Alabama Basketball: Who is Tier I in the SEC?

Alabama v Auburn
Alabama v Auburn / Michael Chang/GettyImages

The SEC has become one of the toughest and most competitive leagues in all of college basketball. Bama Hoops sits at the top of the heap in the current standings, but how do we truly define “Tier I” in the SEC? At this point in the season, it is very difficult to quantify.

The conference features six teams with four or less league losses, and seven teams with seven or less total losses. A lot of this will shake out over the next two weeks, with many of these teams playing each other. For instance, consider Alabama’s upcoming schedule.

The Crimson Tide is slated to play five straight games against opponents with seven or fewer losses, including four games against opponents that are currently ranked in the AP Poll. Similarly, Tennessee and Florida will both close the regular season with very tough stretches. As a result, this logjam at the top of the SEC should quickly sort itself out. 

In my opinion, the true Tier I in the SEC consists of Alabama, Tennessee, and Auburn. Not far behind, Tier II would include Kentucky, South Carolina, and Florida. If this is the true pecking order, it will come to fruition by early March, which is what I expect. 

Alabama is an overwhelmingly talented offensive team that is seeking improved efforts on the defensive end of the floor and on the glass. Its offense has largely carried it to 10 SEC wins and the top spot in the standings, but Alabama will have to defend better down the stretch to hold onto that spot. 

Tennessee may be a slightly more balanced team. The Vols always play stingy defense and a physical brand of basketball under Rick Barnes, and are improved offensively with the addition of Dalton Knecht. However, Tennessee’s dependence on Knecht’s scoring ability could prove to be its downfall. Additionally, if Alabama can hold up over the next week, Tennessee's path to a regular season title may go straight through Tuscaloosa. The Vols come to Coleman Coliseum, which has become one of the toughest places to win in the sport, on March 2nd.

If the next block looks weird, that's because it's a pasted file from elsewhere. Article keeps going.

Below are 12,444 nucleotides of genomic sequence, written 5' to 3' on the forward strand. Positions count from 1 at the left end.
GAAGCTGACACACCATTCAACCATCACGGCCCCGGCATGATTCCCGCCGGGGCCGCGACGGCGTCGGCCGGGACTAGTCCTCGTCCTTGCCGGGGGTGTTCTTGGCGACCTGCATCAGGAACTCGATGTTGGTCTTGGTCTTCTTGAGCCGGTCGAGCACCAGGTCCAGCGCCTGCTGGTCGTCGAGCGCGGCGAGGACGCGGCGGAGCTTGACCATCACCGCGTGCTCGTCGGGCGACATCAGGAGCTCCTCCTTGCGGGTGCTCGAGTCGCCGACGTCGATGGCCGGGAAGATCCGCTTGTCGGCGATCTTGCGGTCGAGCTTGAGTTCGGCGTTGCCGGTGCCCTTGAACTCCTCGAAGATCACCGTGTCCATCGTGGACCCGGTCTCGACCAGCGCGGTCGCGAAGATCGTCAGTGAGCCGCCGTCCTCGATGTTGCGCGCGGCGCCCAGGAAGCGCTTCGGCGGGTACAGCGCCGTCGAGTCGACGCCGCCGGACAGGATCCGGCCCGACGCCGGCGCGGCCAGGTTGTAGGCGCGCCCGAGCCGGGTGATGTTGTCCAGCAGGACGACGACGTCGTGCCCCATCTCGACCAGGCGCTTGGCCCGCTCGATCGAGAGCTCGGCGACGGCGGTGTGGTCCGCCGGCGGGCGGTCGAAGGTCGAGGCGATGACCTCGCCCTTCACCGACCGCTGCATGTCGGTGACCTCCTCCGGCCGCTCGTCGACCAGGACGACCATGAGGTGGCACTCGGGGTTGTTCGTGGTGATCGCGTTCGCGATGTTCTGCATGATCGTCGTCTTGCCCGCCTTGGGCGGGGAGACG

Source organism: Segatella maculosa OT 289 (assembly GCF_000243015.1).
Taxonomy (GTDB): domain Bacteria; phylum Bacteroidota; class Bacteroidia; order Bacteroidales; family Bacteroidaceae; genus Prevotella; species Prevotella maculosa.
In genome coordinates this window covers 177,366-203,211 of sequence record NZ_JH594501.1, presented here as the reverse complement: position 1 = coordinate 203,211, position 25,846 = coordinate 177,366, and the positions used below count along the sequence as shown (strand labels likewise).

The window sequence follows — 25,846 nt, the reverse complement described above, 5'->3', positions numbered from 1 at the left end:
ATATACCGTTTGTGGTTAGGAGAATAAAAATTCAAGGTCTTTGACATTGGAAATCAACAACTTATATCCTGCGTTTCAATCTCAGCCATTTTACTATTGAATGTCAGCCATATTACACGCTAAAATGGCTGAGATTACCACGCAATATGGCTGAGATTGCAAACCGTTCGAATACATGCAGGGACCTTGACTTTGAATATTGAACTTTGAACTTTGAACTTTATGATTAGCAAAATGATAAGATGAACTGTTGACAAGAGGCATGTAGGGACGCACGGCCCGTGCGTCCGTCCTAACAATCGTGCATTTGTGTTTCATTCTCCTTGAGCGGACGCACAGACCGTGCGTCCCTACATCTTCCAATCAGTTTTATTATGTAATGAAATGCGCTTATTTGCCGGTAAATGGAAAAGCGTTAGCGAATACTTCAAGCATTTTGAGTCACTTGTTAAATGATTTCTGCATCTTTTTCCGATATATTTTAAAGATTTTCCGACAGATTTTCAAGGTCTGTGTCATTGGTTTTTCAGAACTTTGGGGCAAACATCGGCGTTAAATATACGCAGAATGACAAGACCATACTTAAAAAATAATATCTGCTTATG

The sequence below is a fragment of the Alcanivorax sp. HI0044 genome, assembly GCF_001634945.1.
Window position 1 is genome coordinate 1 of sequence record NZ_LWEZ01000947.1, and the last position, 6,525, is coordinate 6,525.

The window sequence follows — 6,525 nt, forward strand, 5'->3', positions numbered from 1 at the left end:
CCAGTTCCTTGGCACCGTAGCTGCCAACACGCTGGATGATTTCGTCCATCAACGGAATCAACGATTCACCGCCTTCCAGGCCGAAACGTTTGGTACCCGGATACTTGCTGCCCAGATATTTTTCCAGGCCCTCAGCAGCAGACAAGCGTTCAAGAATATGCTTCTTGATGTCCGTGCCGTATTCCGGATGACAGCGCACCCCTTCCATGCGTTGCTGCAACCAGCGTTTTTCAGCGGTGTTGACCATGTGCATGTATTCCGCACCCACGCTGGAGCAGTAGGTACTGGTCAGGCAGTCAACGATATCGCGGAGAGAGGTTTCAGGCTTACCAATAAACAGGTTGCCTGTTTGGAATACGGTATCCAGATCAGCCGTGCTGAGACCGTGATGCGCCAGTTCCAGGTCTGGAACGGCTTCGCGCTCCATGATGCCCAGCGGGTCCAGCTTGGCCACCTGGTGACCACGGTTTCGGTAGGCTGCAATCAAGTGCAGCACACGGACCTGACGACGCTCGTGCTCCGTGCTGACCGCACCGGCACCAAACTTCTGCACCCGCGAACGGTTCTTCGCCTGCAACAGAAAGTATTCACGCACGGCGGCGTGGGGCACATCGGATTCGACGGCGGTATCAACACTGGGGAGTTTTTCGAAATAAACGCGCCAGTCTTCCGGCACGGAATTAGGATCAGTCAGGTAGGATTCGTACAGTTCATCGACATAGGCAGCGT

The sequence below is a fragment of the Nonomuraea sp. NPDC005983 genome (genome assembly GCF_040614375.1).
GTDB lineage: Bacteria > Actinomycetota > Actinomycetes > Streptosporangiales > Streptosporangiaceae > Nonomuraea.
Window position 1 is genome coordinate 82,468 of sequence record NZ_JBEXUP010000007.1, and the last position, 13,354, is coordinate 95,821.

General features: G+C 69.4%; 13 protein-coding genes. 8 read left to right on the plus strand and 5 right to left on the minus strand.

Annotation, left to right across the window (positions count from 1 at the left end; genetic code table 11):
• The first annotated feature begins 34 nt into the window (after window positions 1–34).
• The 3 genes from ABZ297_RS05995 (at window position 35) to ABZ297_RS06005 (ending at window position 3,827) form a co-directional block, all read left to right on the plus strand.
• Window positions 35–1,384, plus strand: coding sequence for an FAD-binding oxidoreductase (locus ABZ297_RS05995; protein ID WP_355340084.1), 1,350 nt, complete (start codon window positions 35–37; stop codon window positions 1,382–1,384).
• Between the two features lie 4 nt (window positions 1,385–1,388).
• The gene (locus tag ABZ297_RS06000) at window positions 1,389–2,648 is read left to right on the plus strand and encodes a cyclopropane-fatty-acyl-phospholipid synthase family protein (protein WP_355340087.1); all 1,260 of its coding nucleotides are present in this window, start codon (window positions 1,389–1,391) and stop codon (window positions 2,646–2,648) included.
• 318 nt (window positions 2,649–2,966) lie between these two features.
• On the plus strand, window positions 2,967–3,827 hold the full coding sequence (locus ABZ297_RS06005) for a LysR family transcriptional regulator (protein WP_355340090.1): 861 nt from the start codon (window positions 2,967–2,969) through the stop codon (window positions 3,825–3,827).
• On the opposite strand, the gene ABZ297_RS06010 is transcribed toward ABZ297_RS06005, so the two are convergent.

The inverse of Alabama in some ways, Auburn has been very tough defensively but inconsistent on offense. Additionally, the recent injury to starting forward Jaylin Williams, who is one of the most difficult matchups in the league, could hurt the Tigers’ bid for a regular season championship. Still, Auburn has one of the more favorable schedules amongst SEC title contenders and will likely be in the picture until the end. 

Kentucky has had bouts of inconsistency, an inevitability with such a young team, but it is still one of the most talented rosters in the SEC. Coach Calipari’s team is coming off a statement win at Auburn, and has a somewhat manageable schedule down the stretch. Games against Alabama and at Tennessee will be critical, but the Wildcats can still make a run at the regular season championship. 

Florida has been one of the surprise teams in the SEC this season. The Gators have won seven of their last eight contests, and have a potent offense that will allow them to compete with anybody. Two games against Alabama and a road trip to Columbia, SC will likely determine Florida’s final spot in the standings. 

South Carolina started the SEC schedule as strong as anybody, winning 9 of its first 11 conference games. Though it earned impressive wins against Kentucky and at Tennessee, I would argue that it otherwise capitalized on a fairly weak schedule. The Gamecocks have now dropped two in a row and face the difficult task of getting back on track with back-to-back road games. When South Carolina returns home, it will host Florida and Tennessee. South Carolina has the capability to stay in the SEC title hunt, but it’s pretty easy to see this thing going off the rails.

There will be a lot of high-level SEC basketball over the next 2-3 weeks, which will lead directly into what should be a scintillating SEC Tournament. Stay tuned to see how it shakes out, and if the Crimson Tide will claim its third conference title in four years.